But, the Underworld was only the first realm he would visit; there was much more to come. Even four years later Alexander struggles to find words to explain an experience beyond the vocabulary of science, and well beyond the confines of language. How, in fact, do you communicate an alternative reality so astounding and so real that it makes this life completely dreamlike by comparison? He’s determined to answer that question. It has become his life’s mission.
LINDA M. POTTER: Your book has topped the New York Times Bestseller List; you’ve appeared on dozens of talk shows, and been interviewed by publications all over the world. Do you feel your experience is truly “proof of Heaven?” Or was that title the publisher’s choice?
EBEN ALEXANDER: I fought that title! When I first approached Simon and Schuster in January of 2012, I had some really sexy, kind of cool title like N of 1* as in “N of 38 patients” [in a clinical trial]. But I think the publisher was right. Proof of Heaven definitely hit a nerve. Originally, I complained that it wasn’t really “proof” in the scientific sense because I knew full well that the scientific human mind will never weigh in pro or con on the existence of that realm. It may not be scientific proof, but it is pretty strong proof that Consciousness is eternal.
I also knew that people would bicker about the definition of heaven. And if you get hung up in the details, you miss the fact that the important thing is that this realm is absolutely real. It’s so non-earth like. It’s completely outside of our concept of space and time; it’s a much richer, more vibrant, more crisp and fully existent world than this little illusory, dream-like material realm we live in.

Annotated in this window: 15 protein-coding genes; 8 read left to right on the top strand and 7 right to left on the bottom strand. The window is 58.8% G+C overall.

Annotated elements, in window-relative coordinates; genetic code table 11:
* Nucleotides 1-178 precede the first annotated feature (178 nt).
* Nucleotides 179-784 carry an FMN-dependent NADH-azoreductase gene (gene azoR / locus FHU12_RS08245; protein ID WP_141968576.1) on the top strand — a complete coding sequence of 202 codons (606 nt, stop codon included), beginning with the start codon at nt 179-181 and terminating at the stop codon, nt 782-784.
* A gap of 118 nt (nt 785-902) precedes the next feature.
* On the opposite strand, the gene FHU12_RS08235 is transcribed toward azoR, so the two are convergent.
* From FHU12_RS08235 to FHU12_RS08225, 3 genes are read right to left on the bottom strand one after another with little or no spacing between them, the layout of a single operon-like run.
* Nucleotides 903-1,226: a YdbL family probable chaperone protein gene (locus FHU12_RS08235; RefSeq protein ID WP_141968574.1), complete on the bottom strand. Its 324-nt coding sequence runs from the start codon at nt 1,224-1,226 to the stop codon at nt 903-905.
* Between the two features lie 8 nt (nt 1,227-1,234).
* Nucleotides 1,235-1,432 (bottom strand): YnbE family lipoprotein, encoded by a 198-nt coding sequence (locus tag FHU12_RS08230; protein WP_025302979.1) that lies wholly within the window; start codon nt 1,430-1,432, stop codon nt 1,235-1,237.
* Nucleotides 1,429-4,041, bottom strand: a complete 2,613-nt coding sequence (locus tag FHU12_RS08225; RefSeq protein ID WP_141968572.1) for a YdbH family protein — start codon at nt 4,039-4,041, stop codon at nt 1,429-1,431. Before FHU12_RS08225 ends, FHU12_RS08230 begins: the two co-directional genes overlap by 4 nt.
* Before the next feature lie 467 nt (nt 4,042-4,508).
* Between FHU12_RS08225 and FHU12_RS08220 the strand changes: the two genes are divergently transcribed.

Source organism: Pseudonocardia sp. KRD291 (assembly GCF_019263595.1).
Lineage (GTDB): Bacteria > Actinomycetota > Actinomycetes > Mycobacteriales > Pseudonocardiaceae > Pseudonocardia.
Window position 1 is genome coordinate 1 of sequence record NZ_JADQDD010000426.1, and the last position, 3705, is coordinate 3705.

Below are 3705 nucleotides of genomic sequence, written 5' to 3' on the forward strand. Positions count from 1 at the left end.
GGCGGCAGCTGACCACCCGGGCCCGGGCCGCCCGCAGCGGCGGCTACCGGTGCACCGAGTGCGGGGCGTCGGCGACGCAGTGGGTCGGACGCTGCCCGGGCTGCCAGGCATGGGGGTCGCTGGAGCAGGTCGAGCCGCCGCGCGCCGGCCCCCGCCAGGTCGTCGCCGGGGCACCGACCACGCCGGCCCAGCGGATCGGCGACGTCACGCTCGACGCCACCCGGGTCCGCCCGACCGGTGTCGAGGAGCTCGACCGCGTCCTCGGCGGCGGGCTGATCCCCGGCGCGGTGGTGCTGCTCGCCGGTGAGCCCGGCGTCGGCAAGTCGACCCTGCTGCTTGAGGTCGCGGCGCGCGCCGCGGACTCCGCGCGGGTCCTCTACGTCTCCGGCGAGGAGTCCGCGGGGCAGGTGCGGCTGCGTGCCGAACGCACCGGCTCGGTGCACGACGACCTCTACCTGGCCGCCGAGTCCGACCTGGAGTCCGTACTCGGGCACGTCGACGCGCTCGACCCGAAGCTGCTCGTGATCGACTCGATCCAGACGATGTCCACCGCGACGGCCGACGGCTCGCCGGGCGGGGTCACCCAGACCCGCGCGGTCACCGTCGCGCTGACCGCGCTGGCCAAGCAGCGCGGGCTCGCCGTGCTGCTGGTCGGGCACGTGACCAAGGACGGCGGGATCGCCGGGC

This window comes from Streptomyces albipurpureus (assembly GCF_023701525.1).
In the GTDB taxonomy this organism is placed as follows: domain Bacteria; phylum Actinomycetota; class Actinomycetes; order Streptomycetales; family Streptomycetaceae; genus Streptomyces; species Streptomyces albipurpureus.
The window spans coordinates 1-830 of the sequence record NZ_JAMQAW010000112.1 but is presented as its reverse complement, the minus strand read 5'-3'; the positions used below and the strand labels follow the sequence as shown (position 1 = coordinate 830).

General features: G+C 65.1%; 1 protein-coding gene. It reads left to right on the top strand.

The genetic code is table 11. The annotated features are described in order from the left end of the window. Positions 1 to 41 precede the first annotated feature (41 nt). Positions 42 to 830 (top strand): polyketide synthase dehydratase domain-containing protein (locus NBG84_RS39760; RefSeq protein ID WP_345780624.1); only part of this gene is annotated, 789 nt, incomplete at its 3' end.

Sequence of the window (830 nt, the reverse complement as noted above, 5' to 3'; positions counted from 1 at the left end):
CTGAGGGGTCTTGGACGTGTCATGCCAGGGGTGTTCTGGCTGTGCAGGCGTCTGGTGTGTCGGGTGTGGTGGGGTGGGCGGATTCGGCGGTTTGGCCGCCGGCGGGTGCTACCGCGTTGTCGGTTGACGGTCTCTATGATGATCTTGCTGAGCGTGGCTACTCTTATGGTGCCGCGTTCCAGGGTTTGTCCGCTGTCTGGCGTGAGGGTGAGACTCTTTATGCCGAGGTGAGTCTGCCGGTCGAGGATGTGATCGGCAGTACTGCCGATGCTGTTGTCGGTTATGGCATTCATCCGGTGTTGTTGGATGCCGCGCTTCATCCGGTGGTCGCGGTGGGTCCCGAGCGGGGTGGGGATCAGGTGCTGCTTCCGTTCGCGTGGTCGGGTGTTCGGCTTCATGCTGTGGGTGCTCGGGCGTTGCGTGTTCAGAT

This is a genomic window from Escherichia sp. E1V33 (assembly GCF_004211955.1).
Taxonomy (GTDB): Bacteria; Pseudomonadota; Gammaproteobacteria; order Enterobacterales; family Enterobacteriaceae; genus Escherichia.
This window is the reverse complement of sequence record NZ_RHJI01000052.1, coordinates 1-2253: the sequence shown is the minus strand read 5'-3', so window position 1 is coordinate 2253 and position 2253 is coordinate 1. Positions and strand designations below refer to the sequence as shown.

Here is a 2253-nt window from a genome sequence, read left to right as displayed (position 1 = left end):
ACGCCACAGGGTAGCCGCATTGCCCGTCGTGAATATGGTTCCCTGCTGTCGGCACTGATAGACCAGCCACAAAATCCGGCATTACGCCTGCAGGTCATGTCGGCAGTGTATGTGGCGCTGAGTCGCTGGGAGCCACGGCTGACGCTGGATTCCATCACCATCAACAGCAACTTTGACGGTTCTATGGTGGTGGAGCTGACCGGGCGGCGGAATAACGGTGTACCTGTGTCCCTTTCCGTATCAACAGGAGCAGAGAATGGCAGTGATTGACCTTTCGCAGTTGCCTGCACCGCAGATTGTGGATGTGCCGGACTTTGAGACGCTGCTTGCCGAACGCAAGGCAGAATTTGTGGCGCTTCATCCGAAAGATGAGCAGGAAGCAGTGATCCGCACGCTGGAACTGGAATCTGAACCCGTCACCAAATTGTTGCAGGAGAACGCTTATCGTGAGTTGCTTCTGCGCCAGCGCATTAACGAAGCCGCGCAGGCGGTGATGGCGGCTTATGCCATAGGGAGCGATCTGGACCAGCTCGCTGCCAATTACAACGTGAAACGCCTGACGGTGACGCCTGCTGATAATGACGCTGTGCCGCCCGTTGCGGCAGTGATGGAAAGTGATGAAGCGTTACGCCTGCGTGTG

LMP: Your NDE began, however, in an anything-but-heavenly, primordial “Underworld”realm. Did that surprise you?
EA: The coarse, primitive, Earthworm’s-Eye View I describe, that dirty underground realm that was completely unresponsive and did not acknowledge my curiosity, was also a realm of no words, no language and no memory whatsoever of my existence as “Eben Alexander before-coma.” I think that was a crucial part of setting the stage. And not remembering any of the religious teachings that I had in my life allowed a kind of tabula rasa on which to make a very basic statement about the reality of that first realm.
LMP: The Earth-Worm’s Eye View realm seems similar to many of the depictions of purgatory or even hell that have shown up in both literature and art through the ages.
EA: A lot of religious mystics — cabbalists, Jewish mystics, Christian mystics and Buddhists have contacted me about similarities in my story to ancient stories that they‘re familiar with. That was a literature that I certainly knew nothing about prior to my coma, but it was brought to my attention later because there are striking similarities [in my story] to writings by prophets dating back thousands of years. That’s because, of course, it is a realm that is eternal and doesn’t change with the vagaries of life on earth. And a lot of people early on said that it sounds like hell or purgatory. It could be the origin of purgatory, but I think hell is a different issue.